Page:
How many times have you heard “Networking is the best way to find a job,” or “It’s all about who you know.” I contend that it helps a hell of a lot if people know you, or feel like they do, and my favorite way to do that is to have an outward facing presence in the technical community.
Recently, more than a couple people have asked me about speaking/writing/building a public presence as a developer. So I’m giving away my two-step guaranteed™ method to building up your profile as a developer.
Step 1: Do things
Congrats! You already do things! You probably do lots of things! As a developer, every day you solve a problem (or few) and chances are good that others run into similar problems. Talking about a problem that you solved? That’s a case study. Learned a new language/library/framework? Wrote one? You’re now qualified to communicate what you learned/made to others! And so on.
Step 2: Tell people you did things
Hey, you didn’t think I’d throw a guarantee on there if it were that easy, would you?
I’d also encourage you to remember that there are many mediums available to you. For myself, I prefer writing and speaking on stage as my mediums, recently adding podcasting with Turing-Incomplete to that list. Maybe you like to screencast. Or offer advice on Twitter chats. Or in the IRC channel. Or make instructional Vines (someone please do this).
You don’t have to do everything, and save yourself from should-isms, and do what you like. There are plenty of writers who don’t speak, and vice versa. Find what works for you and own it, and say no to things that drain you rather than empower you.
There’s separate advice for each medium, but one common thing is true: you lose 100% of the battles you don’t show up for (or some saying like that, insert your own reference).
Intimidated by blogging? The only way to start a blog is to start a blog. It doesn’t have to be good. You know how you get better at playing guitar? By playing guitar. Get better at writing by writing often and in public.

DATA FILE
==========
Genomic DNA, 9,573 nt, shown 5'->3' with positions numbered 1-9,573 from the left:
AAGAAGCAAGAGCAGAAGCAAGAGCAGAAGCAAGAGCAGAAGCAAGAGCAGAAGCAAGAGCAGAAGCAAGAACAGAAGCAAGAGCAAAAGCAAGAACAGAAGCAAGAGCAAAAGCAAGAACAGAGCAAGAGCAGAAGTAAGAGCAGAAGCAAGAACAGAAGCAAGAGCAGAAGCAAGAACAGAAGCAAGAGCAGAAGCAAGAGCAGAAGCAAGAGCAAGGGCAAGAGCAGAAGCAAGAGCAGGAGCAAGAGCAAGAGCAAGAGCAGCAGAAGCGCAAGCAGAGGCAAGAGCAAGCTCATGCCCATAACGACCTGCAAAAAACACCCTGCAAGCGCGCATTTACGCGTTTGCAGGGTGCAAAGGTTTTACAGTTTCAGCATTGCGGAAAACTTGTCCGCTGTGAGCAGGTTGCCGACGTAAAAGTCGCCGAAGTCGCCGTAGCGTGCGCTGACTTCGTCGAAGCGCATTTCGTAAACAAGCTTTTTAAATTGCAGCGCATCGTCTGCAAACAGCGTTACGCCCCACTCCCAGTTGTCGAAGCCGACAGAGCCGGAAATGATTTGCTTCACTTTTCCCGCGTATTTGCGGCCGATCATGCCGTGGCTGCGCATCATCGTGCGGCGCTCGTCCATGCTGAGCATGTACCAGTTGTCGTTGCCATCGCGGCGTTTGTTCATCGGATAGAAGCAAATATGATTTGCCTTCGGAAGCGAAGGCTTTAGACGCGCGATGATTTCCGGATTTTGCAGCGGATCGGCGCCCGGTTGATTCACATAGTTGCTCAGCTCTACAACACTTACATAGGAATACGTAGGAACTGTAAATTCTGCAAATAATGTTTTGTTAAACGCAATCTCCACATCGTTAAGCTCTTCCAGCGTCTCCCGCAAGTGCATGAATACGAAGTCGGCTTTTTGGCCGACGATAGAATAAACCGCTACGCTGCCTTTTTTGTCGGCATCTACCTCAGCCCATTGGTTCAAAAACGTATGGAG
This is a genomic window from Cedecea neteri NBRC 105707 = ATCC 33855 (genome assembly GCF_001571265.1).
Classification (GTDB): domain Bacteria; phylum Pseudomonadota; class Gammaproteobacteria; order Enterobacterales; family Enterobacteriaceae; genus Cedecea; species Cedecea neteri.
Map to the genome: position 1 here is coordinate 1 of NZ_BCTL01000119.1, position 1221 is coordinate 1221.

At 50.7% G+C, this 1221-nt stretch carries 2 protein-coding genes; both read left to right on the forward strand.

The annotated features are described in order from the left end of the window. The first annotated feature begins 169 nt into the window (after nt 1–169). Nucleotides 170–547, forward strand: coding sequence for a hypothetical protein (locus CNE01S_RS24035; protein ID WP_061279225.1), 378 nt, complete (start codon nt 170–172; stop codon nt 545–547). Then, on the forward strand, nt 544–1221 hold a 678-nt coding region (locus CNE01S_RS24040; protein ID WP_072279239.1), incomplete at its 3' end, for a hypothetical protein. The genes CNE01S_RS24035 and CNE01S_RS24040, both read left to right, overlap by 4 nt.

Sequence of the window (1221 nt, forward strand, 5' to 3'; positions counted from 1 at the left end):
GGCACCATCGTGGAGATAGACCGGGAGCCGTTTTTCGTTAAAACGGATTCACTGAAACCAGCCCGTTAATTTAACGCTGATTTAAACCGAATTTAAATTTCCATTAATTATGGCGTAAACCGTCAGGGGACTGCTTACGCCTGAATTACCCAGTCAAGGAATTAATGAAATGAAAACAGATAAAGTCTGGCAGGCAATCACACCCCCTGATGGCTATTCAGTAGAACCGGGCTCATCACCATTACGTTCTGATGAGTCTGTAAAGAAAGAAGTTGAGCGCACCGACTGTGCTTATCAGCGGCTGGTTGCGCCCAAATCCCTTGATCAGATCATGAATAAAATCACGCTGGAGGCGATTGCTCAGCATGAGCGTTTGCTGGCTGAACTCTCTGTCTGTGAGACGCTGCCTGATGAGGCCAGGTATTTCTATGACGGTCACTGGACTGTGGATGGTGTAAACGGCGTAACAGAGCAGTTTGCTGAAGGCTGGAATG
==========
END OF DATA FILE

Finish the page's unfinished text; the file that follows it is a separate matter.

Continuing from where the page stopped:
Similarly for speaking, once you have your first break-out conference talk, it becomes so much easier to submit or be invited to future conferences. If you strike out a lot, warm yourself up by giving talks at your local user group. Once you get better at that, submitting to a regional conference (whose organizers are likely involved or at least aware of your user group) is a logical step up. Get help writing better proposals; some conferences have office hours to help you. Use them. Interested in speaking at an invite-only conference? Email the organizing committee and let them know you’re interested (I’ve done this before with success).
If you want to get better at talking to people in general, I can’t emphasize Just Listen(affiliate link) enough. Absolutely fantastic for day-to-day communications and speaking in front of people.
If you’re interested in speaking at conferences, the Technically Speaking newsletter is excellent. It’s targeted at women, but has fantastic content for anyone interested in speaking at technical conferences.
Launching my email list!
And in the spirit of step #2, I’m using this post as a launch platform for my (eep!) mailing list. Sign up using the form below, or on the signup page. The fact is, I do more things around the internet these days (and speak at conferences in person) so this is an easy way for me to let you know:
- When I’ve published an article on another outlet
- When I’m speaking at an upcoming conference (+ discounts and ticket giveaways, most likely)
- The latest episodes of Turing-Incomplete or guest appearances on other media
It will be monthly, on some basis I figure out (the 1st? the 25th? the full moon?), and I don’t sell names ever. So, have at! N.B. this form does NOT give you feedback that you submitted (ah, low effort embedded code), but you should get an email confirming your signup. If it’s too weird, use the signup page instead.